18Fields et al., (ed.) Virology (1985) pp. 1519-1520.
19Fukumi et al. "The Mechanism of Anti-Viral Action of Interferon," Research of Virus pp. 276-287.
20 *Fukumi et al. The Mechanism of Anti Viral Action of Interferon, Research of Virus pp. 276 287.
21 *Kiehl et al. Chemical Abstracts 81:27 (1974).
22 *Mitsuya et al., Science, 226:172 174 (1984).
23Mitsuya et al., Science, 226:172-174 (1984).
24 *Mongraph 1848, The Merck Index, Merck & Co., Inc. Rahway, N.Y. (1983).
25 *Oberg, Pharmac. Ther., 19:387 415 (1983).
26Oberg, Pharmac. Ther., 19:387-415 (1983).
27 *Rojko et al., J. Natl. Cancer Inst. 67:899 910 (1981).
28Rojko et al., J. Natl. Cancer Inst. 67:899-910 (1981).
29 *Schaffrath et al., Chemical Abstracts 85:254 (1976).
30 *Schaffrath et al., Hoppe Seyler s Z. Phsiol. Chem. (1976) pp. 499 508.
31 *Schaffrath et al., Hoppe Seyler s Z. Physiol. Chem. 357:499 508 (1976).
32Schaffrath et al., Hoppe-Seyler's Z. Phsiol. Chem. (1976) pp. 499-508.
33Schaffrath et al., Hoppe-Seyler's Z. Physiol. Chem. 357:499-508 (1976).
34 *Sundquist et al., J. Gen. Virol., 45:273 281 (1979).
35Sundquist et al., J. Gen. Virol., 45:273-281 (1979).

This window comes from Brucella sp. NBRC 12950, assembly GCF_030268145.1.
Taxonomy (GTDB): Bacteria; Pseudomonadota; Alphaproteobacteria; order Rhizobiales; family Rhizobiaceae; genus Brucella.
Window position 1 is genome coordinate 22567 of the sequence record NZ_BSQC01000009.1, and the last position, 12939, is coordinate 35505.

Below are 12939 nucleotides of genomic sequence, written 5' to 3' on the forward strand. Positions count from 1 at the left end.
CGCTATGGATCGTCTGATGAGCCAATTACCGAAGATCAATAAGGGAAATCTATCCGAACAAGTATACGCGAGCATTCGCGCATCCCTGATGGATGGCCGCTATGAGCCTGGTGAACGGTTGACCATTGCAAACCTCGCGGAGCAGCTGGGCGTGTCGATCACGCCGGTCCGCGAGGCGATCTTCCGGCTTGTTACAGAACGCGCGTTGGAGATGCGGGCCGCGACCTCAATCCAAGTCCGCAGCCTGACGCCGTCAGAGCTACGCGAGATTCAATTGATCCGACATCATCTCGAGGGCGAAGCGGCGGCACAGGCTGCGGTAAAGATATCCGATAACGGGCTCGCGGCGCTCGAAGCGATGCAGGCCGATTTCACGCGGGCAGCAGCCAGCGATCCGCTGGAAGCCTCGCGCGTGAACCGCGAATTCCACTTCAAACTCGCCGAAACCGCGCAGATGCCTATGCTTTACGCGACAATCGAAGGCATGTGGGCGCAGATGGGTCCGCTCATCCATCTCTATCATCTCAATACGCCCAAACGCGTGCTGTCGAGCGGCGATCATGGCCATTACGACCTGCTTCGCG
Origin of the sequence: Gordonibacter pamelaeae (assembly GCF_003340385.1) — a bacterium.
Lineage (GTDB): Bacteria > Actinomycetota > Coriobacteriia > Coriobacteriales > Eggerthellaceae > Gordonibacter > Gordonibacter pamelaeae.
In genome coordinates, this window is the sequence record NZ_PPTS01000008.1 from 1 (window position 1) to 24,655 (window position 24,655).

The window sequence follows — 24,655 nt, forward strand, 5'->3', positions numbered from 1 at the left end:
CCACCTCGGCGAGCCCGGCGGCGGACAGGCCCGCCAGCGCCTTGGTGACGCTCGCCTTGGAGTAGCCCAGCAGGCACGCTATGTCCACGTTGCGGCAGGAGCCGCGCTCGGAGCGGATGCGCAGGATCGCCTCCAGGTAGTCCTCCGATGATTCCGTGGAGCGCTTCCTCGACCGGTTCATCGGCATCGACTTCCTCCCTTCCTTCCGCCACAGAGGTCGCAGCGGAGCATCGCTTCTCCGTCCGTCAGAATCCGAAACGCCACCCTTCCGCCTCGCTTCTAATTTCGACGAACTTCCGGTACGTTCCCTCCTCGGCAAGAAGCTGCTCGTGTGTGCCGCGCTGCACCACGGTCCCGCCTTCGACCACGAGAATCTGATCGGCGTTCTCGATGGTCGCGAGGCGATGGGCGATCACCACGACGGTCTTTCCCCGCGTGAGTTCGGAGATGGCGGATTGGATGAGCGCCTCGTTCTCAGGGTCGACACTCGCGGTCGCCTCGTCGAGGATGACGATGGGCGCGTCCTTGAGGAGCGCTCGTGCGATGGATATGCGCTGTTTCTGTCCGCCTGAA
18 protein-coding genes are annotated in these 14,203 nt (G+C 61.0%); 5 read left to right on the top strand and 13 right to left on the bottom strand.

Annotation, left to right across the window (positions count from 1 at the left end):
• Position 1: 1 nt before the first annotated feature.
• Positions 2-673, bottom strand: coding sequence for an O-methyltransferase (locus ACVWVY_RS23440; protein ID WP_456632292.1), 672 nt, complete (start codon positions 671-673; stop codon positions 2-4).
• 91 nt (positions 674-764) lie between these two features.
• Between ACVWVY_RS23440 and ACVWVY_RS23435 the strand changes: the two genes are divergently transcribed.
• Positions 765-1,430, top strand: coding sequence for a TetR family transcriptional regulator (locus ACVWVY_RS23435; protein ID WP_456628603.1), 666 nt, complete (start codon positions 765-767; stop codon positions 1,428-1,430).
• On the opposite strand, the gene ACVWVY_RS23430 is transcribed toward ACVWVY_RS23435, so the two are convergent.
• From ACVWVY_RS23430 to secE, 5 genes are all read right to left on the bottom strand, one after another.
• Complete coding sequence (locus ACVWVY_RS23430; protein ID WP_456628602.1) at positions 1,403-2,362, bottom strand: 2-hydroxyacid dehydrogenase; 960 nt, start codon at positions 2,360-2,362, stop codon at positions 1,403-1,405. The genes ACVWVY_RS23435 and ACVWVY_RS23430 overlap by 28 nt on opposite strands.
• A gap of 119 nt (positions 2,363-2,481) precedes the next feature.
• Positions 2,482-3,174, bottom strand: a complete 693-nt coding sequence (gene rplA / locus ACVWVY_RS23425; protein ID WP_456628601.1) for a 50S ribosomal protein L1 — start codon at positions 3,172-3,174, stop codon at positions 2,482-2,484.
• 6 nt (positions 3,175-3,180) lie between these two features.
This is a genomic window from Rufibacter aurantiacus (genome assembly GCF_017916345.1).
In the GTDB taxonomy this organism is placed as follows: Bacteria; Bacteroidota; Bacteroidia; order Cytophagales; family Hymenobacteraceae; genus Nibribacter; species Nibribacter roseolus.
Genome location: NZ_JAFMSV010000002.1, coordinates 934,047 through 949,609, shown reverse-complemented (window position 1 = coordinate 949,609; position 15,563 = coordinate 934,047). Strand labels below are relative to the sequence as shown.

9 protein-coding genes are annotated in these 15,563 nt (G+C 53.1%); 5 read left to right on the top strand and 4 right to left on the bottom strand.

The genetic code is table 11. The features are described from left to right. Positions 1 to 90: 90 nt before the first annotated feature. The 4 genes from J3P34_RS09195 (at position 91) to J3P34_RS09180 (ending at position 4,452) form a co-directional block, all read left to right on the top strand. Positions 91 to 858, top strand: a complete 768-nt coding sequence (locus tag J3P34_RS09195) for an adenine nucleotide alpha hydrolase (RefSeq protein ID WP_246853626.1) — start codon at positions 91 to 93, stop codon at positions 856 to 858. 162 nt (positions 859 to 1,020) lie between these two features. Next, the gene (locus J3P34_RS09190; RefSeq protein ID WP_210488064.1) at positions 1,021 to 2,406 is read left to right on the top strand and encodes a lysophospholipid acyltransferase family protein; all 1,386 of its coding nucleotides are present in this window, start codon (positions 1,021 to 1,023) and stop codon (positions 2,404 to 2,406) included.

36 *Suzuki, Chemical Abstracts 86:375 (1977).
37 *The European Search Report for the corresponding European Patent Application No. 87/00477.6.
38 *Thiele et al., Eur. J. Immunol. 10:1161 1164 (1989).
39Thiele et al., Eur. J. Immunol. 10:1161-1164 (1989).
40 *U.S. patent application Ser. No. 801,115 filed Nov. 22, 1985 by Michael Neushul.
41 *Ueno and Kuno, Lancet I, p. 1397 (1987).
Referenced by
Citing PatentFiling datePublication dateApplicantTitle
US5514667 *Jul 28, 1995May 7, 1996Arthropharm Pty. LimitedMethod for topical treatment of herpes infections
US5605938 *May 31, 1991Feb 25, 1997Gliatech, Inc.Methods and compositions for inhibition of cell invasion and fibrosis using dextran sulfate
US5705177 *May 29, 1992Jan 6, 1998Gliatech Inc.Methods and compositions based on inhibition of cell invasion and fibrosis by anionic polymers
US5705178 *Dec 8, 1993Jan 6, 1998Gliatech, Inc.Methods and compositions based on inhibition of cell invasion and fibrosis by anionic polymers
US5994325 *Jun 6, 1995Nov 30, 1999Gliatech Inc.Methods and compositions based on inhibition of cell invasion and fibrosis by anionic polymers
US6015799 *Mar 24, 1995Jan 18, 2000M.L. Laboratories PlcRestricting the degree of substitution of the dextrin sulphate to a maximum of 2,
US6020326 *Jun 6, 1995Feb 1, 2000Gliatech Inc.Method for inhibition of bone growth by anionic polymers